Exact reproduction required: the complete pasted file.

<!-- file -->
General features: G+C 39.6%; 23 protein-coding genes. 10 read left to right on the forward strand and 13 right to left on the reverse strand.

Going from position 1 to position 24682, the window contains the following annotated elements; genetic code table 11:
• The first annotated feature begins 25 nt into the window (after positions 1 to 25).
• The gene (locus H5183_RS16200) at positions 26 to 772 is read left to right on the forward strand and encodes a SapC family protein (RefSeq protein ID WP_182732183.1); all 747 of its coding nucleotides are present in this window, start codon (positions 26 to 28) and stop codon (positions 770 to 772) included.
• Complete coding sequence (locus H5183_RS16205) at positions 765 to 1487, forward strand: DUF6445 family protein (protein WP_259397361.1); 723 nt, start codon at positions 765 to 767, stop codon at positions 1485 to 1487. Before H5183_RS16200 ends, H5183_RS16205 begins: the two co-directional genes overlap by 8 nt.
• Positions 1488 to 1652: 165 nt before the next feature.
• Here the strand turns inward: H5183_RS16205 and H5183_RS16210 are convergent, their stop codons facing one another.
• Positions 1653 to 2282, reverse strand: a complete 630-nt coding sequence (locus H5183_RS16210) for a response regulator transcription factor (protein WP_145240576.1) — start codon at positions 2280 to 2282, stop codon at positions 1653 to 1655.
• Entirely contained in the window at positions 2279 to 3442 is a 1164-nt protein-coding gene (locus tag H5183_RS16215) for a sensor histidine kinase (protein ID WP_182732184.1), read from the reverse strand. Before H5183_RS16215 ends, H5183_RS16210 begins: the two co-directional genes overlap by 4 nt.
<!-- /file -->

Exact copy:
General features: G+C 39.6%; 23 protein-coding genes. 10 read left to right on the forward strand and 13 right to left on the reverse strand.

Going from position 1 to position 24682, the window contains the following annotated elements; genetic code table 11:
• The first annotated feature begins 25 nt into the window (after positions 1 to 25).
• The gene (locus H5183_RS16200) at positions 26 to 772 is read left to right on the forward strand and encodes a SapC family protein (RefSeq protein ID WP_182732183.1); all 747 of its coding nucleotides are present in this window, start codon (positions 26 to 28) and stop codon (positions 770 to 772) included.
• Complete coding sequence (locus H5183_RS16205) at positions 765 to 1487, forward strand: DUF6445 family protein (protein WP_259397361.1); 723 nt, start codon at positions 765 to 767, stop codon at positions 1485 to 1487. Before H5183_RS16200 ends, H5183_RS16205 begins: the two co-directional genes overlap by 8 nt.
• Positions 1488 to 1652: 165 nt before the next feature.
• Here the strand turns inward: H5183_RS16205 and H5183_RS16210 are convergent, their stop codons facing one another.
• Positions 1653 to 2282, reverse strand: a complete 630-nt coding sequence (locus H5183_RS16210) for a response regulator transcription factor (protein WP_145240576.1) — start codon at positions 2280 to 2282, stop codon at positions 1653 to 1655.
• Entirely contained in the window at positions 2279 to 3442 is a 1164-nt protein-coding gene (locus tag H5183_RS16215) for a sensor histidine kinase (protein ID WP_182732184.1), read from the reverse strand. Before H5183_RS16215 ends, H5183_RS16210 begins: the two co-directional genes overlap by 4 nt.